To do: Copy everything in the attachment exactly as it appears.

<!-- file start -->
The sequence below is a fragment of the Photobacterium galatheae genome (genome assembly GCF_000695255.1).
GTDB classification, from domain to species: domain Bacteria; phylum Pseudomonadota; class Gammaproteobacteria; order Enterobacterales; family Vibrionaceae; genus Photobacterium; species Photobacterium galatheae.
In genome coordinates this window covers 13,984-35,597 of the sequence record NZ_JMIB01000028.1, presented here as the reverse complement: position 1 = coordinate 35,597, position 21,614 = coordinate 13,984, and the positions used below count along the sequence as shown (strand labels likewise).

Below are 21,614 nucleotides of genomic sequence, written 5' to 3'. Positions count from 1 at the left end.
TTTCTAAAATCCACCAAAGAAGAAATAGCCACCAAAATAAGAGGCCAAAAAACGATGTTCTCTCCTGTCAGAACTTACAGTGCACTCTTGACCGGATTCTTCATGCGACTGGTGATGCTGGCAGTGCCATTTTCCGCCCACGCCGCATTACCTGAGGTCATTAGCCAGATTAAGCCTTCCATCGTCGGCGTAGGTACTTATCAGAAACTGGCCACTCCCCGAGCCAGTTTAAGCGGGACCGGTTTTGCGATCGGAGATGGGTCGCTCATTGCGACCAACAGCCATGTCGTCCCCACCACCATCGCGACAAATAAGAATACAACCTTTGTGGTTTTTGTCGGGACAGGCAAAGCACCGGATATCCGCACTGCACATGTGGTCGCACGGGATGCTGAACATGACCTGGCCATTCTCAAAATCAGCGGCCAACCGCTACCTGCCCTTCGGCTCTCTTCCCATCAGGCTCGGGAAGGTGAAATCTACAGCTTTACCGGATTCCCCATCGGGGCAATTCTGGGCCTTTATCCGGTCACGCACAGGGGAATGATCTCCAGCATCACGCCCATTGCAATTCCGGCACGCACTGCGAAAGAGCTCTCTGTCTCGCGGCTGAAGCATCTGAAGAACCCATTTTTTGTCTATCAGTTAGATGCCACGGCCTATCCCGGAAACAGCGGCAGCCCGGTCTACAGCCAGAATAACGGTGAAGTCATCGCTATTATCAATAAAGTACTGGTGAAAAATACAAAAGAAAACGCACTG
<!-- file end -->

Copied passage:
The sequence below is a fragment of the Photobacterium galatheae genome (genome assembly GCF_000695255.1).
GTDB classification, from domain to species: domain Bacteria; phylum Pseudomonadota; class Gammaproteobacteria; order Enterobacterales; family Vibrionaceae; genus Photobacterium; species Photobacterium galatheae.
In genome coordinates this window covers 13,984-35,597 of the sequence record NZ_JMIB01000028.1, presented here as the reverse complement: position 1 = coordinate 35,597, position 21,614 = coordinate 13,984, and the positions used below count along the sequence as shown (strand labels likewise).

Below are 21,614 nucleotides of genomic sequence, written 5' to 3'. Positions count from 1 at the left end.
TTTCTAAAATCCACCAAAGAAGAAATAGCCACCAAAATAAGAGGCCAAAAAACGATGTTCTCTCCTGTCAGAACTTACAGTGCACTCTTGACCGGATTCTTCATGCGACTGGTGATGCTGGCAGTGCCATTTTCCGCCCACGCCGCATTACCTGAGGTCATTAGCCAGATTAAGCCTTCCATCGTCGGCGTAGGTACTTATCAGAAACTGGCCACTCCCCGAGCCAGTTTAAGCGGGACCGGTTTTGCGATCGGAGATGGGTCGCTCATTGCGACCAACAGCCATGTCGTCCCCACCACCATCGCGACAAATAAGAATACAACCTTTGTGGTTTTTGTCGGGACAGGCAAAGCACCGGATATCCGCACTGCACATGTGGTCGCACGGGATGCTGAACATGACCTGGCCATTCTCAAAATCAGCGGCCAACCGCTACCTGCCCTTCGGCTCTCTTCCCATCAGGCTCGGGAAGGTGAAATCTACAGCTTTACCGGATTCCCCATCGGGGCAATTCTGGGCCTTTATCCGGTCACGCACAGGGGAATGATCTCCAGCATCACGCCCATTGCAATTCCGGCACGCACTGCGAAAGAGCTCTCTGTCTCGCGGCTGAAGCATCTGAAGAACCCATTTTTTGTCTATCAGTTAGATGCCACGGCCTATCCCGGAAACAGCGGCAGCCCGGTCTACAGCCAGAATAACGGTGAAGTCATCGCTATTATCAATAAAGTACTGGTGAAAAATACAAAAGAAAACGCACTG